Random Red Sox thoughts while wondering if this is really it for a once-promising season . . .
* Is it time to brawl? The 2004 Red Sox memorably came alive after Jason Varitek introduced his catcher's mitt to Alex Rodriguez's face, thereby unleashing a month's worth of pent-up anger and frustration.
The 2021 Red Sox find themselves playing lifeless baseball, seemingly trapped inside their own heads as the walls collapse. Perhaps a scuffle is in order to snap them out of the doldrums. The only rule is that it can't be precipitated by a newcomer like reliever Hansel Robles, who recently challenged the Blue Jays, but hardly had teammates rallying to his defense.
It needs to be someone who has been invested in the club's success from the start. Nick Pivetta is a decent nominee, because he throws hard, he pitches with an edge, he'd probably accept his mission with gusto.
I'm not normally one to advocate violence, but the Red Sox need to wake the bleep up.
* Failing fisticuffs, an overhaul of the offensive approach appears to be in order. The Red Sox have been swinging at some turrrrrible pitches over the last couple of weeks, with J.D. Martinez and Hunter Renfroe submitting their personal nominees for worst hack of the year in Wednesday's series finale vs. the Yankees alone.
The Red Sox have swung themselves out of recent potential rallies, with Kiké Hernández turning a 3-0 count into a punchout in the opener of Tuesday's doubleheader, and Rafael Devers hacking at the first two pitches from an erratic Aroldis Chapman in the finale.
Manager Alex Cora calls them "empty at-bats" and the Red Sox have produced too many of them. The trajectory of their entire season could change if they'd simply embrace the art of taking a walk and handing off the baton.
* Speaking of offense, the team's struggles seem particularly mystifying considering the timing, coinciding roughly with MLB's decision in late June to start enforcing the rule banning grip-enhancing substances.
The Red Sox ranked third in baseball in runs in the first half, but are just 14th in the second. Their team batting average is only up a point, vs. an average gain of nine points across the league.
If pitchers have gotten worse, why haven't the Red Sox gotten better?
* My daughter is 11 and not remotely a baseball fan. She's unfamiliar with the travails of the Red Sox, partly because she's got her own problems, namely a broken ankle. That didn't stop her, however, from crutching in front of the TV during Tuesday's doubleheader sweep to ask who was standing at top of the Red Sox dugout.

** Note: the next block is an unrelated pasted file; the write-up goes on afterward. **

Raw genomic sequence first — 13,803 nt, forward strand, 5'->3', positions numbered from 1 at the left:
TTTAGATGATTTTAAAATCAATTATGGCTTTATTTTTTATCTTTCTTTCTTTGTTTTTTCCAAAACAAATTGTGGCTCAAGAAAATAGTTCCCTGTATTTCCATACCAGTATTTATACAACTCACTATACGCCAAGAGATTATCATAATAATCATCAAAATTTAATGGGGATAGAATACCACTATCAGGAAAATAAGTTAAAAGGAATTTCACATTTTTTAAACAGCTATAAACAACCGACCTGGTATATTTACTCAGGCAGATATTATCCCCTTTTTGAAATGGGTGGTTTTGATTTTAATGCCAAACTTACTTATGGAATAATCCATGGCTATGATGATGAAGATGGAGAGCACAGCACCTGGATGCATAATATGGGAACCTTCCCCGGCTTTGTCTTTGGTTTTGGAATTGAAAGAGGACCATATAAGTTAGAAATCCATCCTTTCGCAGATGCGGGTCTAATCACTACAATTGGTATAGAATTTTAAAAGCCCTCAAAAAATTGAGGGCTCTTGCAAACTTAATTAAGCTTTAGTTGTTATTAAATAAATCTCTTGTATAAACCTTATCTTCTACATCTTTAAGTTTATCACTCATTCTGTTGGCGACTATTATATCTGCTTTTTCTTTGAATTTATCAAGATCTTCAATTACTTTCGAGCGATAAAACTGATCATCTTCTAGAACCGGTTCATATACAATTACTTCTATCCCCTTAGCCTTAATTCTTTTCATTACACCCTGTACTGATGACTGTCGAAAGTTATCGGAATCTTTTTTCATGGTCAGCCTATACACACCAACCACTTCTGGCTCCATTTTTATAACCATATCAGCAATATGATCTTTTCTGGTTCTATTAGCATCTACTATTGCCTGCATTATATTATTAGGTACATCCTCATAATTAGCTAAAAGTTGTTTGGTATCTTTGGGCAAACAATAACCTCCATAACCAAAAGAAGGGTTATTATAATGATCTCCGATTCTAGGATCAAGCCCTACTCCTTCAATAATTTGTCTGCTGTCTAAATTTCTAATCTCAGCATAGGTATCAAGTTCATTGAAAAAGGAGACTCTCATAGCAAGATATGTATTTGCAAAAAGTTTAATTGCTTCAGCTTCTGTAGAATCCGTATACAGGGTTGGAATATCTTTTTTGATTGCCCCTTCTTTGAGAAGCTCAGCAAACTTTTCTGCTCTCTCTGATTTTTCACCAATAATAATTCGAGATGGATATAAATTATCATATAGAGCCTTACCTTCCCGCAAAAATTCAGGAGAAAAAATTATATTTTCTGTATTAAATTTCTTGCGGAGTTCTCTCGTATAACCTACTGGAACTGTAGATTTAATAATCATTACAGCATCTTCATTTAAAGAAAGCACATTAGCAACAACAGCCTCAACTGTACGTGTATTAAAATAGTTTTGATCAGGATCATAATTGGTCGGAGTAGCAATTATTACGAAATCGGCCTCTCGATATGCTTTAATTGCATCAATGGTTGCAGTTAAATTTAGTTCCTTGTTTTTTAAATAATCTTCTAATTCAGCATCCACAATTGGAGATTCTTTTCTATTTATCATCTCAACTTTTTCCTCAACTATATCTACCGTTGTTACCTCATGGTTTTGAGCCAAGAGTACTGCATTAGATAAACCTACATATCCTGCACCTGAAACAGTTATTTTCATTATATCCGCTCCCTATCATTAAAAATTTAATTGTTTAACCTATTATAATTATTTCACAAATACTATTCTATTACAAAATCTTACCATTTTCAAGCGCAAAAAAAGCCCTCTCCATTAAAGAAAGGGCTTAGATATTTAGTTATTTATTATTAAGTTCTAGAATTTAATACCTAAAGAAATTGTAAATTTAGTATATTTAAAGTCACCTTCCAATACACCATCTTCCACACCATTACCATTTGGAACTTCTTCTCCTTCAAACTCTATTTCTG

"Alex Cora," I told her. "He's the manager."
"He looks depressed," she replied.
When even disinterested children can see it . . .
* While some of us have argued the Red Sox whiffed by not acquiring Anthony Rizzo at the trade deadline, the counter-argument says that five years of Bobby Dalbec are more valuable than two months of Rizzo.
That's a false choice, however. The Red Sox could've benched or demoted Dalbec for the two months that Rizzo was in town and hoped the former returned in 2022 more like the hitter we saw last year.
The five-year argument is pretty irrelevant anyway, since Dalbec is merely keeping the job warm for top prospect Triston Casas and will soon be expendable regardless.
* Casas headlines a prospect group that was just named No. 9 overall by industry bible Baseball America, a ranking that feels high, frankly. Rival evaluators still don't see a ton of top-tier talent in the system beyond Casas and No. 1 draft pick Marcelo Mayer, who probably boosted the Red Sox into the top 10 by himself.
Injuries to a number of top pitching prospects and the regression of bats like Jeter Downs and Gilberto Jimenez leave the Sox more middle of the pack, at least from here.
* The Red Sox hoarded their prospects at the trade deadline, and that's defensible if you're trying to build a sustained winner. Harder to stomach is the idea that Red Sox ownership put the kibosh on any spending that would take the club past the luxury tax threshold, a belief that received a boost on Thursday from a report in The Athletic that baseball's owners want to trade a $100 million salary floor for a $180 million luxury tax threshold.
This proposal has zero chance of passing muster with the players, but it does show what owners are thinking. They recognize that the luxury tax has become a de facto salary cap, and the lower they can push that number, the better.
A cynic might argue that if this is MLB's approach, then it should be no surprise that John Henry didn't want to open the purse strings on July 30, giving us another reason to feel miserable about that day.
* We'll know whether the Red Sox have any shot at reaching the playoffs by the start of September. They're about to embark on the easiest remaining portion of their schedule, a concentrated run of games against the Rangers, Twins, and Indians. If they make noise here, they'll effectively be holding serve, but at least then they enter September with a chance.
Struggle against these teams, however, and I'll reach the same conclusion that many of my peers have been trumpeting for weeks -- they're not that good, and this isn't their year.